As I begin to thin our woodland, I'll be accumulating a supply of 4" fir and pine, 4" - 10" madrone (some straight, some twisty), and gobs and gobs of twisty manzanita, about 1/2" - 4" in diameter. There are larger trees, but I hope I won't need to be cutting any of them. There are also lots of small rocks (6" diameter and less) and some larger ones (around 12" dia.). The soil is about 5' deep to bedrock. There are really no vines growing here, or willow, but there are plenty of pliable poison oak stems.
I'd like to use collected material to build fencing, a chicken coop, donkey/goat shelter, shade house, and propagation/greenhouse.
I've run across posts in the forum that suggest pine/fir buried in the ground won't last long - not good fence post candidates. But what about as fence rails? I'll be building a fence to keep in dogs, as the outermost ring of my livestock/garden zone system. Is there fence design that uses posts to hold vertical slash piles? Would pine posts last long enough for other trees to grow in place to replace them? Our climate is rainy winters (20") and dry from May till November. My soil is rocky/gravelly loam ... a bit on the clay side with moderate drainage.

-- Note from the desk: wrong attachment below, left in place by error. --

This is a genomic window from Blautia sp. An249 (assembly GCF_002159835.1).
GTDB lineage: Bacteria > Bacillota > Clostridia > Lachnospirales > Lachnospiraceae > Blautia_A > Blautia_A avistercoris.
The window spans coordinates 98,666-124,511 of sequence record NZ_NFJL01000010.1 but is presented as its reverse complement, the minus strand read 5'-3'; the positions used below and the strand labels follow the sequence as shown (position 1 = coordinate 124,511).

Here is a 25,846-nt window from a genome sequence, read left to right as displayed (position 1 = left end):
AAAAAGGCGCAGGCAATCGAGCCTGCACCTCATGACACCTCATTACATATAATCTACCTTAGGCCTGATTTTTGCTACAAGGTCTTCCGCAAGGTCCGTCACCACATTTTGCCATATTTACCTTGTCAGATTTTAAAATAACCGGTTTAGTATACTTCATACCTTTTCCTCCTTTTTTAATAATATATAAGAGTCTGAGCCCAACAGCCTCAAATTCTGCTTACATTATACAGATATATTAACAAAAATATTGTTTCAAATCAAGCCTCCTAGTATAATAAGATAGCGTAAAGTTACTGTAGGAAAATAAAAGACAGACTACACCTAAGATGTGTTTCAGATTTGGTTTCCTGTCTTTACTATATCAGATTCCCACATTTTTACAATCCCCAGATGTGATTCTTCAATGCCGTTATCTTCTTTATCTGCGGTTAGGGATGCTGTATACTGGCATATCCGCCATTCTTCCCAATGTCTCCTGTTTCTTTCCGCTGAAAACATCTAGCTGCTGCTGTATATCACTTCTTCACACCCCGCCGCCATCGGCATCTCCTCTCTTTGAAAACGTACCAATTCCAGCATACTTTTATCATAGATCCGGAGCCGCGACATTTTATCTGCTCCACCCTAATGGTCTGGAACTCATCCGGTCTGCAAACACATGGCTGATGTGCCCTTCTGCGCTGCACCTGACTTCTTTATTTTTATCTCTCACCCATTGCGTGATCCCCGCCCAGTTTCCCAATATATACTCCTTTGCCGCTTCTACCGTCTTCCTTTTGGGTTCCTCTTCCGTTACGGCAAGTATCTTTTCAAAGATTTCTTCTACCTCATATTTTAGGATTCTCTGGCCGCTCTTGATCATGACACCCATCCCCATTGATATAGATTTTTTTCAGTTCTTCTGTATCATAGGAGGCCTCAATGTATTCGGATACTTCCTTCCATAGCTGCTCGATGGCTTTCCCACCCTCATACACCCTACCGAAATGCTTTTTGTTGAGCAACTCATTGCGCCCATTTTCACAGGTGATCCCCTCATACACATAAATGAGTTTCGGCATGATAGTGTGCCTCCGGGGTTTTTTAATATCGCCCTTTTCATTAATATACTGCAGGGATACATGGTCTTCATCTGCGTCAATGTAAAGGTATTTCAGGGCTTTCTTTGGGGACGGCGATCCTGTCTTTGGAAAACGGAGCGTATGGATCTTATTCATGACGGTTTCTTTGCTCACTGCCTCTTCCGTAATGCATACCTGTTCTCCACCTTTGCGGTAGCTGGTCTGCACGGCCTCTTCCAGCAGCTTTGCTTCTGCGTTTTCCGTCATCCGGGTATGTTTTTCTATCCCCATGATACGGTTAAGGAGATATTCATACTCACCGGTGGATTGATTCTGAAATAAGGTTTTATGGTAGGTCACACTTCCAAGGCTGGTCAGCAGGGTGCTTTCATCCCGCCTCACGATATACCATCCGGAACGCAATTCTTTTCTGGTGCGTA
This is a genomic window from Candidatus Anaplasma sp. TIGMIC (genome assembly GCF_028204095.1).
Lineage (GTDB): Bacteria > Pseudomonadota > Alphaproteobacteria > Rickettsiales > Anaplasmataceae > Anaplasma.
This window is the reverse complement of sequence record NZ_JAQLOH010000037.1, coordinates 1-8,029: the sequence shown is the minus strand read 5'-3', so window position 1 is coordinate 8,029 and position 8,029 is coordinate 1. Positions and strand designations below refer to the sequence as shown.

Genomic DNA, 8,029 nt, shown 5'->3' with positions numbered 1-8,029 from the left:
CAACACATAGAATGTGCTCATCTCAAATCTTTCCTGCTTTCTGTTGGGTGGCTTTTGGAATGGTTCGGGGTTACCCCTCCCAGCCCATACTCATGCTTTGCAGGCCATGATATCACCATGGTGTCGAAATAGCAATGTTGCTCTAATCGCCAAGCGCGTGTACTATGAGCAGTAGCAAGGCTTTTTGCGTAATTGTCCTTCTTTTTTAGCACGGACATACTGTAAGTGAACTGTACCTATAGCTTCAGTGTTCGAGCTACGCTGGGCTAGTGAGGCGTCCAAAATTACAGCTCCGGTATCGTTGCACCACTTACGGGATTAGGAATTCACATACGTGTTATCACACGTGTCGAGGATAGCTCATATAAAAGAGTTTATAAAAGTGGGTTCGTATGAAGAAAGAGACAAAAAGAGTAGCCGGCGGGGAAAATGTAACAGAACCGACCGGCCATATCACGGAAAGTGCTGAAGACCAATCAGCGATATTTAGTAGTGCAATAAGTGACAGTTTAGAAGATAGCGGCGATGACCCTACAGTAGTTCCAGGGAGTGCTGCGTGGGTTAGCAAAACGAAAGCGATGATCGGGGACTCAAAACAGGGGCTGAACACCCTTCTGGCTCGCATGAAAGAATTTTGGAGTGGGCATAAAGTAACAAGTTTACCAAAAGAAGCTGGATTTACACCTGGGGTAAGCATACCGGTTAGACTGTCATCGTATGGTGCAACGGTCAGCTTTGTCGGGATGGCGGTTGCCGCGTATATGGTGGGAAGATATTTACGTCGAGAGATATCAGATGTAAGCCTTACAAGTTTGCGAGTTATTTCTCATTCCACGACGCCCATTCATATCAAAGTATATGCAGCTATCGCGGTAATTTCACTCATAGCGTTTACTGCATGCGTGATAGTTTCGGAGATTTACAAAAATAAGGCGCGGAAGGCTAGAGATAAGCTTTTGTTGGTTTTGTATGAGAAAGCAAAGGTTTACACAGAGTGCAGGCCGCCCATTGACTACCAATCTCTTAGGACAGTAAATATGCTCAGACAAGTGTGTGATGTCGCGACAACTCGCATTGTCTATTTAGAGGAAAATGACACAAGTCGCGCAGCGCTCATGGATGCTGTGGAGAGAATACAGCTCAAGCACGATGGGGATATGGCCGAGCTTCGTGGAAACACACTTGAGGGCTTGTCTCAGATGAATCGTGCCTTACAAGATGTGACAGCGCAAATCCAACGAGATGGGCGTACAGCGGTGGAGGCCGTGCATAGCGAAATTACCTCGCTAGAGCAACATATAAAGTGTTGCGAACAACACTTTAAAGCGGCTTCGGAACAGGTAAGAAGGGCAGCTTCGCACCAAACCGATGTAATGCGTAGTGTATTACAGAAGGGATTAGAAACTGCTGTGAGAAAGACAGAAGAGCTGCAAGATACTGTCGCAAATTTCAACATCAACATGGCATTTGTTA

I'm looking at cordwood construction for the chicken coop, and perhaps the back wall of the propagation house (which may be a shared wall with the donkey/goat house).
I've done plenty of building with milled lumber, but have no idea how to get started with fresh cut small trees and bushes. Where can I learn about conditioning the wood, joinery, tools, jigs, etc?
I'm hoping you can give me some references to books, websites, courses, and other sources of learning. I'd also love to see some of the projects you've built with collected native (or cultured) materials.
You might consider using a jack leg fence system, it would probably adapt well for holding slash. It has the advantage of not having to dig post holes, although you end up using extra wood. Stacked split rail (snake style, with dual uprights) may be another viable solution although it uses a lot more wood. Both systems are found on old homesteads here in the rocky mountain west, and don't require digging, they work well for livestock. A google image search should yield some images of what I am talking about. Good luck.
Morning came much too soon and it brought along a friend named Margarita Hangover, and a tiny ad.